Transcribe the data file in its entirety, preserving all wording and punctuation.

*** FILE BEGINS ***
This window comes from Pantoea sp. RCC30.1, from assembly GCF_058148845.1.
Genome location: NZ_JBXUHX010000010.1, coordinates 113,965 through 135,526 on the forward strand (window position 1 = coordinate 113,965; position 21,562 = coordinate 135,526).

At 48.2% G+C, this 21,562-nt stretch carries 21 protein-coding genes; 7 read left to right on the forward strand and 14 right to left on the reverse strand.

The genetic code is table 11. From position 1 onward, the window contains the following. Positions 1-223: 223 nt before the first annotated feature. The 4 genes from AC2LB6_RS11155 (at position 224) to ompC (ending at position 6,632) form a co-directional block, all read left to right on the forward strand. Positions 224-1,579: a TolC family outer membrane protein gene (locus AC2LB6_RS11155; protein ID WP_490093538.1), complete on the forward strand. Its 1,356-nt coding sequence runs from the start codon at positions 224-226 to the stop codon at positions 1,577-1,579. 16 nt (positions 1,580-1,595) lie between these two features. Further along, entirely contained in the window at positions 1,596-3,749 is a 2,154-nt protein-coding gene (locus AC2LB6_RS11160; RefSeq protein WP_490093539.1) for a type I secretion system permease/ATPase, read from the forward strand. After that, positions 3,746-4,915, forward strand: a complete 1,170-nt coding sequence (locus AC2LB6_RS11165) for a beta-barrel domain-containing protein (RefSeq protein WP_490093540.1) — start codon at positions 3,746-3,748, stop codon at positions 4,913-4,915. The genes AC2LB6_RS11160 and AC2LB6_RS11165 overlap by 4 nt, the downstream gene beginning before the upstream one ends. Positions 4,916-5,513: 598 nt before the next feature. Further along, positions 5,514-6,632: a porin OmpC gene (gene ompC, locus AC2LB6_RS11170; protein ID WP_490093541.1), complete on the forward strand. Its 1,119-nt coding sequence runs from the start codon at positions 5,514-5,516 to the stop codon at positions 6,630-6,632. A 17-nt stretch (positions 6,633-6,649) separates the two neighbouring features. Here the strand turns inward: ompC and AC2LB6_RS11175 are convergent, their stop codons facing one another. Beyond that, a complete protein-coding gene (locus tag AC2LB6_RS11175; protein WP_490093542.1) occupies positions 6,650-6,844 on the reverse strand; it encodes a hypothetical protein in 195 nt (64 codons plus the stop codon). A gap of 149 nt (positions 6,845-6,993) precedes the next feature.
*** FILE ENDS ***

This window comes from Pantoea sp. RCC30.1, from assembly GCF_058148845.1.
Genome location: NZ_JBXUHX010000010.1, coordinates 113,965 through 135,526 on the forward strand (window position 1 = coordinate 113,965; position 21,562 = coordinate 135,526).

At 48.2% G+C, this 21,562-nt stretch carries 21 protein-coding genes; 7 read left to right on the forward strand and 14 right to left on the reverse strand.

The genetic code is table 11. From position 1 onward, the window contains the following. Positions 1-223: 223 nt before the first annotated feature. The 4 genes from AC2LB6_RS11155 (at position 224) to ompC (ending at position 6,632) form a co-directional block, all read left to right on the forward strand. Positions 224-1,579: a TolC family outer membrane protein gene (locus AC2LB6_RS11155; protein ID WP_490093538.1), complete on the forward strand. Its 1,356-nt coding sequence runs from the start codon at positions 224-226 to the stop codon at positions 1,577-1,579. 16 nt (positions 1,580-1,595) lie between these two features. Further along, entirely contained in the window at positions 1,596-3,749 is a 2,154-nt protein-coding gene (locus AC2LB6_RS11160; RefSeq protein WP_490093539.1) for a type I secretion system permease/ATPase, read from the forward strand. After that, positions 3,746-4,915, forward strand: a complete 1,170-nt coding sequence (locus AC2LB6_RS11165) for a beta-barrel domain-containing protein (RefSeq protein WP_490093540.1) — start codon at positions 3,746-3,748, stop codon at positions 4,913-4,915. The genes AC2LB6_RS11160 and AC2LB6_RS11165 overlap by 4 nt, the downstream gene beginning before the upstream one ends. Positions 4,916-5,513: 598 nt before the next feature. Further along, positions 5,514-6,632: a porin OmpC gene (gene ompC, locus AC2LB6_RS11170; protein ID WP_490093541.1), complete on the forward strand. Its 1,119-nt coding sequence runs from the start codon at positions 5,514-5,516 to the stop codon at positions 6,630-6,632. A 17-nt stretch (positions 6,633-6,649) separates the two neighbouring features. Here the strand turns inward: ompC and AC2LB6_RS11175 are convergent, their stop codons facing one another. Beyond that, a complete protein-coding gene (locus tag AC2LB6_RS11175; protein WP_490093542.1) occupies positions 6,650-6,844 on the reverse strand; it encodes a hypothetical protein in 195 nt (64 codons plus the stop codon). A gap of 149 nt (positions 6,845-6,993) precedes the next feature.